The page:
Sunday, March 09, 2008

Bp. Peter Beckwith's Confused Message to "the Church"

The Rt. Rev. Peter H. Beckwith is the Bishop of the Episcopal Diocese of Springfield, which is comprised of 41 congregations in southeastern Illinois. Bishop Beckwith also serves as the Vice President of the American Anglican Council. In other words, he is part of that elite group within the House of Bishops that is convinced that the Episcopal Church is going to hell in a handbasket. In case you imagine that is pure speculation on my part, consider the following segment of Bp. Beckwith's Pastoral Letter which he issued within days of the conclusion of General Convention 2006:

...Arguably, this is the lowest ebb of our beloved but beleaguered Church since perhaps the Civil War in not the American Revolution. However, I believe the future for faithful, orthodox Anglicans currently in ECUSA hasn't been brighter for a long time. I believe a new structure will emerge in the USA which will be in full communion with the Archbishop of Canterbury and the other thirty-seven Anglican Provinces, and of which you and I would be proud to be members. I am committed to doing eveything in my power to assist in that Godly effort...
When the Bishop mentioned "our beloved but beleaguered Church," did you know which "Church" he was referring to? Did you think maybe it was the Church Catholic? The Orthodox Church? The Anglican Communion? Of course not, as he also mentioned the Civil War and the American Revolution, as well as later identifying "the Church" as "ECUSA."

Yet, it appears that Bp. Beckwith is quite troubled when anyone else uses such a generic term to describe The Episcopal Church. For instance, consider this segment of his message to the Diocese from last month:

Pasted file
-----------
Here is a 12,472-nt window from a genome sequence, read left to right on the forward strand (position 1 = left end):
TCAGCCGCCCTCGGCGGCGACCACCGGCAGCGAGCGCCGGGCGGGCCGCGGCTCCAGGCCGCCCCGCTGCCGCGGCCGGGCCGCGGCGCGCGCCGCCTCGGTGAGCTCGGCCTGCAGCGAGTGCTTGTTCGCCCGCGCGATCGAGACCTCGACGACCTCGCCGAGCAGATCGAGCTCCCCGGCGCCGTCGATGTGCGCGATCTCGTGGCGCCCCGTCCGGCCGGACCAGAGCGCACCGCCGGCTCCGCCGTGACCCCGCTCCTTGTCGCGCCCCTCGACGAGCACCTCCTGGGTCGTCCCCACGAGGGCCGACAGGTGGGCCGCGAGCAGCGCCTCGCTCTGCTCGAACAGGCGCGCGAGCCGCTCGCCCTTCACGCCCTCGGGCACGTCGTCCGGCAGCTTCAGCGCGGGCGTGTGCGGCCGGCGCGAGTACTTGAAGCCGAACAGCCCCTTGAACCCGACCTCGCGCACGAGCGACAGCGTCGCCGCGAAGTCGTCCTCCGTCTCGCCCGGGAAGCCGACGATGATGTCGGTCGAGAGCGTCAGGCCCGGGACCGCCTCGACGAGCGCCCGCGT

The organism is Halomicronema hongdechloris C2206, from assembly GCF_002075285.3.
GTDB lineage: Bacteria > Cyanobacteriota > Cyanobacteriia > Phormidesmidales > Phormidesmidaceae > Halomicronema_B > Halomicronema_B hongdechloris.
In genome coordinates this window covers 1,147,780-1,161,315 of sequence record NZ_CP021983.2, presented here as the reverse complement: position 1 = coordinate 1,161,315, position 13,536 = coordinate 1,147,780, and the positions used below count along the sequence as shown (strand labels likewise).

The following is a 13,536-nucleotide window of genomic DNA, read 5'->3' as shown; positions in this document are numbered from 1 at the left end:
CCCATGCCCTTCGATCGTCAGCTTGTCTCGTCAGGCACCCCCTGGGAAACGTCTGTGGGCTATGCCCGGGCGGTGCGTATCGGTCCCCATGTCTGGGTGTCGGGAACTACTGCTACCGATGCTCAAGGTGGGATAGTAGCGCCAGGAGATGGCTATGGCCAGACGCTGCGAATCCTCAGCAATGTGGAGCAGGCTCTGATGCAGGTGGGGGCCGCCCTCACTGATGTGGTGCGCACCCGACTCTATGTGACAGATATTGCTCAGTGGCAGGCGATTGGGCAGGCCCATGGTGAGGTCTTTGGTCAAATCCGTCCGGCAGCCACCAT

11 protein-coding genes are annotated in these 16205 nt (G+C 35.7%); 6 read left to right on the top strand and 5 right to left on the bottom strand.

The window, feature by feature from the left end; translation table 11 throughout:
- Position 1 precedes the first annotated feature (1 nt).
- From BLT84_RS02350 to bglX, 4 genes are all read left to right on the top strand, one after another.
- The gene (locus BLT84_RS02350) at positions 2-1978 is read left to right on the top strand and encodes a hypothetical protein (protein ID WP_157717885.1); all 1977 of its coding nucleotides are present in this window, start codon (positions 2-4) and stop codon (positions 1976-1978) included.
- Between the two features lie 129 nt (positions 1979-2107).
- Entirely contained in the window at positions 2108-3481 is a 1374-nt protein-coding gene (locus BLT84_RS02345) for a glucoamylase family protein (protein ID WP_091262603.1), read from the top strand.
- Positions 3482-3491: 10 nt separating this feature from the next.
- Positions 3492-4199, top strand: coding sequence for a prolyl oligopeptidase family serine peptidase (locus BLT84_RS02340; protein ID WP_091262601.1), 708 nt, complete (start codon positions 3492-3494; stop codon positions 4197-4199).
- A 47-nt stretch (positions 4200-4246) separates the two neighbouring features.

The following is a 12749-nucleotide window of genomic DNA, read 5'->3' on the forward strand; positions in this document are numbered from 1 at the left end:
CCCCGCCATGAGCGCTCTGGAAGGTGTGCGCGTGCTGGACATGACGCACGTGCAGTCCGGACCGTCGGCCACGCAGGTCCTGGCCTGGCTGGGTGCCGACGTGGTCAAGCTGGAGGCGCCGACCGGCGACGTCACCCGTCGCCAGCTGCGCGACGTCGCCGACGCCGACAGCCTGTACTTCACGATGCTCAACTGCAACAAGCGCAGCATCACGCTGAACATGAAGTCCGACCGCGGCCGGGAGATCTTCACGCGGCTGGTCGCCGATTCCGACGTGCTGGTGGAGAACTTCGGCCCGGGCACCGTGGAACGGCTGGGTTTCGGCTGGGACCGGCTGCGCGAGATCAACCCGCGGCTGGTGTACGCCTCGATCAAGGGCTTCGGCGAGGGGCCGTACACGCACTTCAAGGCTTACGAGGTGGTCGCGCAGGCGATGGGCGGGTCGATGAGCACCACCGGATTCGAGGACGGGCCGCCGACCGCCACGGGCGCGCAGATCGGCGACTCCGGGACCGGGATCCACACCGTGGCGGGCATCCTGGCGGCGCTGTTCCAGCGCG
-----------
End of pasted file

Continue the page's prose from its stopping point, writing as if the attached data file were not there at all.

...As the service proceeded, I was particularly struck by the first question the bishop poses to the ordinand at The Presentation: “Will you be loyal to the doctrine, discipline, and worship of Christ as this Church has received them?” The answer was in the affirmative, of course, as it should have been. But, for me at the time, Robert’s answer wasn’t the only thing on my mind. Sharing the “stage” of my consciousness was an inquiry as to the disconnect that seems so obvious and pertinent in The Episcopal Church today. Part of that was my awareness that on almost a daily basis, numerous “inhibitions” and “depositions” come to my office declaring over a bishop’s signature the termination of diaconal, priestly and, now, episcopal ministries. The stated cause of many of those “inhibitions” and “depositions” are for the “abandonment of the communion of this church.” But because most of those being inhibited and deposed have transferred to another Anglican Province, the question must be asked, “To what does the ‘the communion of this church’ refer?” It would appear a goodly number of those in episcopal leadership positions in our Church believe “the communion of this church” is no more than The Episcopal Church, itself, rather than the wider Anglican Communion. Now I must ask, “Are they failing to understand that this particular canon addressing ‘abandonment’ was added in the nineteenth century to address the specific situation of clergy leaving the Protestant Episcopal Church of the United States of America for other denominations, notably the Reformed Episcopal Church and the Roman Catholic Church?” Or: “Are they just ignoring that reality?” Certainly a case can be made that The Episcopal Church today “makes it up as they go along” and often appears firmly entrenched in a mode in which they can declare things mean what they say they mean whether it be Holy Scripture or Canon Law...